- Even fixing things quickly is a threat: Failure recovery, which puts “time to get back in production” first, without security considerations, is a frequent path to introduce security inconsistencies into a system.
At the same time, security-conscious DevOps could significantly increase the security posture:
- Improve value reliability: Optimize for reliability, repeatability, and predictability of value delivery, and the speed will organically follow. Use programmatic and consistent security controls.
- Improve value verification: Optimize change management for the deterministic state of any code where state includes code’s security status verified automatically.
- Prepare for the bad times: Aggregate metrics for incident response and backup controls for threat mitigation.
Whether your company has a security policy and security-aware developers and operators, or you’re just looking forward to getting started, DevOps tooling can bring a lot of process/infrastructure safety from day zero, then help evolve it into consistent security posture.
Transforming DevOps Practices for Security
Even though tooling is just a part of DevOps phenomena, it’s a rather important part of it.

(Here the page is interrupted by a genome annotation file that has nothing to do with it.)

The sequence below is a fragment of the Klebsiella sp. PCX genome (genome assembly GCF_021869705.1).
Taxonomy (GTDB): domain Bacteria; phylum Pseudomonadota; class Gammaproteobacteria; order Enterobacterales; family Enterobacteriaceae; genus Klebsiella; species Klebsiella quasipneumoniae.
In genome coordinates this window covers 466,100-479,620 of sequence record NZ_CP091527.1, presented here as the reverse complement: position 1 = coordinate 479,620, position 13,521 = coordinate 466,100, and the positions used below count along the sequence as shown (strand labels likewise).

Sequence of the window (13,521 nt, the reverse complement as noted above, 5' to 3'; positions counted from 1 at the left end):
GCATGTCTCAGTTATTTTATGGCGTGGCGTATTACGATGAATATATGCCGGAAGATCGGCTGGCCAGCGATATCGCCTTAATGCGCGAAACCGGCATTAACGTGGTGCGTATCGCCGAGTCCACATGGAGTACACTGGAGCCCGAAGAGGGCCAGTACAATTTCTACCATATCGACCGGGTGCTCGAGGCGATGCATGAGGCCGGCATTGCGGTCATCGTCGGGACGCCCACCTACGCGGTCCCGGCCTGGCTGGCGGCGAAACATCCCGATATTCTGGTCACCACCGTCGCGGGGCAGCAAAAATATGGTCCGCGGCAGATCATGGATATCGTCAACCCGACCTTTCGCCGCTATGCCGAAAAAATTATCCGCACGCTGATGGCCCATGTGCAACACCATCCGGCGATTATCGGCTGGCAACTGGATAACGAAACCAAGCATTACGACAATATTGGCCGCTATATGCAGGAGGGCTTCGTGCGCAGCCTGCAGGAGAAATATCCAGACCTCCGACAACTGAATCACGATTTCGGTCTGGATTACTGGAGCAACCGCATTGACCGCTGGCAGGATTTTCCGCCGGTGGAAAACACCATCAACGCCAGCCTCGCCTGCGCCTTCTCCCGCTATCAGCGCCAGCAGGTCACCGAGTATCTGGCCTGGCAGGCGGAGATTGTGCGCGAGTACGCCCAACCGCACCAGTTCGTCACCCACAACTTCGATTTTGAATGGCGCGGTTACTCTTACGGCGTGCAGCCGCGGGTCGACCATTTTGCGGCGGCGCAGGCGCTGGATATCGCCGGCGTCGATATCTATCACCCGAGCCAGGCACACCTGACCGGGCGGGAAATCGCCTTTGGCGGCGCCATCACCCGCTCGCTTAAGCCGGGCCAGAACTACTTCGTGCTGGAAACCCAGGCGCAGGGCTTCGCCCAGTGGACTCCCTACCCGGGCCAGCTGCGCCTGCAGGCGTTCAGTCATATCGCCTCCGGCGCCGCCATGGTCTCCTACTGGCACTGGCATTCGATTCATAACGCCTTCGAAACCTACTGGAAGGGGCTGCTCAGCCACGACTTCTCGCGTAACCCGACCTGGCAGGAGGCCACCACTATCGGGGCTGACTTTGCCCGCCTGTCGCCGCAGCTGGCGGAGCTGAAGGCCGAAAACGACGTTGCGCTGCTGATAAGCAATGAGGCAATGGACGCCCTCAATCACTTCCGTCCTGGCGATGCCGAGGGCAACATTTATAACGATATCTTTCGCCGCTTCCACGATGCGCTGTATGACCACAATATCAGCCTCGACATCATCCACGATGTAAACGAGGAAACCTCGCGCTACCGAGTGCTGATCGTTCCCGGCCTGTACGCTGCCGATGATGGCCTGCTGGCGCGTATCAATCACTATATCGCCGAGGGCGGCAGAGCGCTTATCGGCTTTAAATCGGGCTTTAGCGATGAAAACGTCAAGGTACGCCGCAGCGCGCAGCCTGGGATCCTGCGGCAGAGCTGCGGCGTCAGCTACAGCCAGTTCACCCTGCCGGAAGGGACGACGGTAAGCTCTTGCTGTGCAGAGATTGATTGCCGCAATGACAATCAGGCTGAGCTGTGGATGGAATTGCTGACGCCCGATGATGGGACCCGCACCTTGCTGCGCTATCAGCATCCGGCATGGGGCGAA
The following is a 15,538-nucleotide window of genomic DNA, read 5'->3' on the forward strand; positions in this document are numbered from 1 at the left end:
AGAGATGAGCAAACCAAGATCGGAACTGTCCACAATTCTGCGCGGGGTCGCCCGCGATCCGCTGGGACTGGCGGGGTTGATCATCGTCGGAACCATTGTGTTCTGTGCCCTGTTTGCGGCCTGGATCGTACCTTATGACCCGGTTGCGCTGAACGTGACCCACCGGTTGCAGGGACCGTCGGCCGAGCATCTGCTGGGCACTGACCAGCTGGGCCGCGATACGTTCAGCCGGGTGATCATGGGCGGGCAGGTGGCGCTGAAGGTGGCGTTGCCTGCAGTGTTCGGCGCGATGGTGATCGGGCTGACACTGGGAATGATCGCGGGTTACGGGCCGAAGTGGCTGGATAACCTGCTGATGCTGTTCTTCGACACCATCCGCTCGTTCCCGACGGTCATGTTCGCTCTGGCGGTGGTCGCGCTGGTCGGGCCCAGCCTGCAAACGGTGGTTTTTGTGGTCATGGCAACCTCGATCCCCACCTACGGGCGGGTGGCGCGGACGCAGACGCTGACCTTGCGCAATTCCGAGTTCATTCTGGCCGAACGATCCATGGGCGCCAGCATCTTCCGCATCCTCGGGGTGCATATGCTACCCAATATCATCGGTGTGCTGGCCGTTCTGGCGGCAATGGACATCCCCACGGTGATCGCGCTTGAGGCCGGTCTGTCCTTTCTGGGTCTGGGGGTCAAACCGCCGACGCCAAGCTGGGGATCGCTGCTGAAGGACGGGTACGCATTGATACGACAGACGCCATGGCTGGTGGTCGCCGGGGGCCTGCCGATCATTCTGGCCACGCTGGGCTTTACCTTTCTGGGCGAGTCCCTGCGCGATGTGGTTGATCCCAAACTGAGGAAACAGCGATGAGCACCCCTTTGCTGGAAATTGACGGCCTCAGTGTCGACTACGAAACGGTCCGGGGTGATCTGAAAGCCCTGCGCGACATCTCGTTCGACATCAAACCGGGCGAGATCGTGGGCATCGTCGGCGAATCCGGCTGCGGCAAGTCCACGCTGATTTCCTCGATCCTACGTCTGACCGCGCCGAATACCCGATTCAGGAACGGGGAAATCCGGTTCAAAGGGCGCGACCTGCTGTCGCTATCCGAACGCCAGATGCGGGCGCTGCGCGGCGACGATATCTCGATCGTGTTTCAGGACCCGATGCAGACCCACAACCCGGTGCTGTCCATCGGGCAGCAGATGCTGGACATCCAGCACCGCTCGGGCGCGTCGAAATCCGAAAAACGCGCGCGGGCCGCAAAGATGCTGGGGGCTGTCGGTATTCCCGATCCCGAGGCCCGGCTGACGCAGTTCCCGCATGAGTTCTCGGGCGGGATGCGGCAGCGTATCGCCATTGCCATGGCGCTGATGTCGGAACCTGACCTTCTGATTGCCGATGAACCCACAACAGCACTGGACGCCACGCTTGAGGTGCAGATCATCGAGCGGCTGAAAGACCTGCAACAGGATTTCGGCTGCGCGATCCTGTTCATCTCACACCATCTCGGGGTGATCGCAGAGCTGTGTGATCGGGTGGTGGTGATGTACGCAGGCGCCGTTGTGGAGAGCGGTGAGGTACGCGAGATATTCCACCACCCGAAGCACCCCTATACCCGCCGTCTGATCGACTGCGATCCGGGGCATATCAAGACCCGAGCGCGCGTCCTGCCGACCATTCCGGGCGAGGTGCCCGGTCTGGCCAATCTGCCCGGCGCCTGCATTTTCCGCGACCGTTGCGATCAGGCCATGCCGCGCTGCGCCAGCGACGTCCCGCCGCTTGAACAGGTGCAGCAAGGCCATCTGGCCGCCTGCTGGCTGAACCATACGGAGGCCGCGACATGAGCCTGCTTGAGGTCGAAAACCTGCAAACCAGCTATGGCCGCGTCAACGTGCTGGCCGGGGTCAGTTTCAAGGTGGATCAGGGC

From viewpoint of traditional secure development practices, many DevOps approaches are not just “compatible” — they’re perfectly fitting. Let’s take a look.
Functional testing as Dynamic Application Security testing: First of all, you want to know that security controls within your application actually work.
Testing security functions in functional tests and running specific non-functional tests against known vulnerabilities allows ensuring that security controls do work as expected on every iteration of continuous integration.
Things to try:
- BDD-security suite as the testing framework for functional security testing, infrastructure security testing, and application security testing. Integrates with Jenkins!
- Gauntlt, a number of Ruby hooks to security tools to integrate into your CI infrastructure.
- OWASP Zap and OWASP Zapper (Jenkins plugin): automate attack proxy to test some of the attacks.
- Mittn, F-Secure’s security testing tooling for CI.
Source code analysis as Static Application Security testing: it’s worth investing effort into making sure that detectable vulnerabilities get detected automatically.
Reducing vulnerability risk by scanning sources with static code analysis tools / static application security tests for possibly vulnerable code during CI iterations.
Blocking or parallel? Obviously, when developing for security, security tests should be blocking, period.
Collection of audit and operational data
Metrics DevOps’ use to monitor and tune development and production environments are an important context for audit logs relevant to security. Being gathered together, in a secure way, can make intrusion detection and incident response stellar.
Automatic configurations 101